As I double checked my two bags in the morning, one overstuffed (yet weighing in at exactly 50 pounds) duffel bag and backpack filled strategically with books, camera equipment, binoculars, and other field necessities, I still could not believe that I was actually returning to Midway Atoll National Wildlife Refuge / Battle of Midway National Memorial. It felt unreal and even as I passed through the TSA security check at the Boise, Idaho airport, looking back once more and waving “Goodbye!” to my parents, reality still had not settled in. I buckled up in my seat on a tiny, packed jet heading to San Francisco, and looked out the window over the Boise Foothills, now turning various hues of brown and the Boise River, at their base, outlined by groves of still green trees. Little pings of excitement flashed through my mind as the airplane started to prepare for take-off, and I thought back to my feelings the first time I headed out to Midway Atoll NWR.
On Midway Atoll National Wildlife Refuge, change is ever-present. However, to those of us who are fortunate to live (and have lived for some time now) among the species that define this place, these changes are somewhat subtle. Transitions between seasons seem seamless and it is sometimes only in retrospect that we become aware of just how much has transformed over the course of several days, weeks, or even months. What was once overwhelming (Laysan Albatross around each and every corner, Bonin Petrels taking to the sky in the thousands at dusk), now seems normal. And yet, these familiar avian staples of Midway are changing. Spring is afoot, a time of growth and renewal, and we find ourselves at the edge of the breeding season for numerous seabird species. Life is about to explode on Midway.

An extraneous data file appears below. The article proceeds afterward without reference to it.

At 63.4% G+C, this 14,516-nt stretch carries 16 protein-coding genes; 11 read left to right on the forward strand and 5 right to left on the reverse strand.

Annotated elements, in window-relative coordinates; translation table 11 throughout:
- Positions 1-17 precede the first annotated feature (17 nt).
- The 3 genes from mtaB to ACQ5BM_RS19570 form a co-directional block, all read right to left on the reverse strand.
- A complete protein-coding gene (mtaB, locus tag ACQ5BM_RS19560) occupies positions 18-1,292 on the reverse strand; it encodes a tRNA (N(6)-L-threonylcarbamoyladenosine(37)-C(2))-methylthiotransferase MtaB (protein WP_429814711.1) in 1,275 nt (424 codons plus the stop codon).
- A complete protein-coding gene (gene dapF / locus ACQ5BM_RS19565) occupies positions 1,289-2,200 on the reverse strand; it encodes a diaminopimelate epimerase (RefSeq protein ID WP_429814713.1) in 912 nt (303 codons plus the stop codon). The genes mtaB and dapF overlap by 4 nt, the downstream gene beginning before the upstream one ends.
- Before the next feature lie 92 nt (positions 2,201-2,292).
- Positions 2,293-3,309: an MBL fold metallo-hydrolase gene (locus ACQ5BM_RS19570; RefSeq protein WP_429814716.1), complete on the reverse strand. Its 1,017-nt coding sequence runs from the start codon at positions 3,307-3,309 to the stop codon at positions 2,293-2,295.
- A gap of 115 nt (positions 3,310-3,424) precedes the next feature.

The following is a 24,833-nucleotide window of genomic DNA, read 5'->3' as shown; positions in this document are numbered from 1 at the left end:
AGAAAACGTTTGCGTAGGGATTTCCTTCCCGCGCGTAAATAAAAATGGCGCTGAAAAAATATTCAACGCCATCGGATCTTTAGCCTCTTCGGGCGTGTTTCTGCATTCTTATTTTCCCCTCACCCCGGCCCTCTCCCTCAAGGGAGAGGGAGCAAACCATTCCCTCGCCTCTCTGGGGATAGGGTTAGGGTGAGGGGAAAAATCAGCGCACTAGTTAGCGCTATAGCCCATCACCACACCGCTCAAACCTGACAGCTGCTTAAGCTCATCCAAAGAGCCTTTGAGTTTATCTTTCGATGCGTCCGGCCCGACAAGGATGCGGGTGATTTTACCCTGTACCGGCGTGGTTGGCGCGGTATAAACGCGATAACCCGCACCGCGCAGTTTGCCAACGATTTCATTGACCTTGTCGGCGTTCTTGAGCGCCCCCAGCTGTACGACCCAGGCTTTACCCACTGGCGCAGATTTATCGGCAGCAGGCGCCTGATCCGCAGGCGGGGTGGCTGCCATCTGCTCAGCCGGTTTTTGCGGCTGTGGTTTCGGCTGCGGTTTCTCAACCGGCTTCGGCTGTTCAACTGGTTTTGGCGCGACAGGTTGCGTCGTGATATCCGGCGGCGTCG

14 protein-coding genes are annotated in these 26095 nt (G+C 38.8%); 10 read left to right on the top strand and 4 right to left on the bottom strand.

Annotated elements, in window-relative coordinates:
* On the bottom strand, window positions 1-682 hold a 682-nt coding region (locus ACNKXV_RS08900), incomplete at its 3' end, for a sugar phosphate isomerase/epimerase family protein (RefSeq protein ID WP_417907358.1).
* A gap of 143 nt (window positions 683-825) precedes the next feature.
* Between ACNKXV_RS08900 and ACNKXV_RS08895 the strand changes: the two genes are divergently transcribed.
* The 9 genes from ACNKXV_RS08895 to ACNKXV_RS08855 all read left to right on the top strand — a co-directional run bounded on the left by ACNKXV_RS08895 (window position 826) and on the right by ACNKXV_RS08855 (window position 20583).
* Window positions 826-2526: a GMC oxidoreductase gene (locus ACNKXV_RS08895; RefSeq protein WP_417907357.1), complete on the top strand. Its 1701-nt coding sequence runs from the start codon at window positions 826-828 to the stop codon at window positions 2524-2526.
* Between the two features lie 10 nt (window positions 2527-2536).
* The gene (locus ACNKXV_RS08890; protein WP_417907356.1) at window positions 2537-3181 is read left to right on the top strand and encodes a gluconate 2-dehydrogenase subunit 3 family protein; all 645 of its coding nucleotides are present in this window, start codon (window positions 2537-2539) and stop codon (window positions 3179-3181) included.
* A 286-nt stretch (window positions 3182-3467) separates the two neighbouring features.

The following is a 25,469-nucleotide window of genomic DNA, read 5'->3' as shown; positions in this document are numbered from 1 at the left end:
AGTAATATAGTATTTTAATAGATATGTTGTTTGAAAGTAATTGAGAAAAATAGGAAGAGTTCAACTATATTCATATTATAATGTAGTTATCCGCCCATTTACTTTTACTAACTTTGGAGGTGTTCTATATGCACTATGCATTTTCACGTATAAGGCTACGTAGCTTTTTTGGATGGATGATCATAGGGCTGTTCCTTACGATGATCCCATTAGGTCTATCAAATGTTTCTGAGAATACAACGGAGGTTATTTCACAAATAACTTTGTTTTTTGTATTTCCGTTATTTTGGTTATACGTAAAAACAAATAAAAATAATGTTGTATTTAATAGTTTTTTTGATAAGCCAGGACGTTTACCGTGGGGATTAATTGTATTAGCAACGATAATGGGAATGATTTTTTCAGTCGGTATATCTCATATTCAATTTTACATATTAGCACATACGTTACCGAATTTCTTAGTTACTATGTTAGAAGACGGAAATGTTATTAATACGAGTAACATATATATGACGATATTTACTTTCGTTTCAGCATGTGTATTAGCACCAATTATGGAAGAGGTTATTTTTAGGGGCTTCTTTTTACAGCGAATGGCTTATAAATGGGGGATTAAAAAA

Heading out of the volunteer house around sunrise, I bike towards the USFWS Midway Atoll NWR Office. The weather looks promising today, with a clear sky overhead, already filled full with our feathered friends, the albatross. Hundreds, perhaps even thousands of them are taking to the sky, aided by the warm breeze this morning. Up and up into the air they glide, crisscrossing each other. Meanwhile, back on the ground, thousands more albatross sit quietly, some with eyelids half closed, as they patiently incubate their precious, single egg. I stop by Parade Field and get off of my bike, savoring the moment and one of the best views of the hundreds of thousands of nesting albatross (both Laysan and Black-footed) at Midway. A few minutes later, I’m in the office, greeted warmly by the USFWS staff. We exchange weekend stories and the latest updates about the upcoming ukulele concert (believe it or not, Midway Atoll boasts quite a rockin’ ukulele band). Then we focus on today’s agenda. No day is quite the same out here at Midway Atoll NWR.
Wieteke Holthuijzen: budding environmental scientist, passionate birder.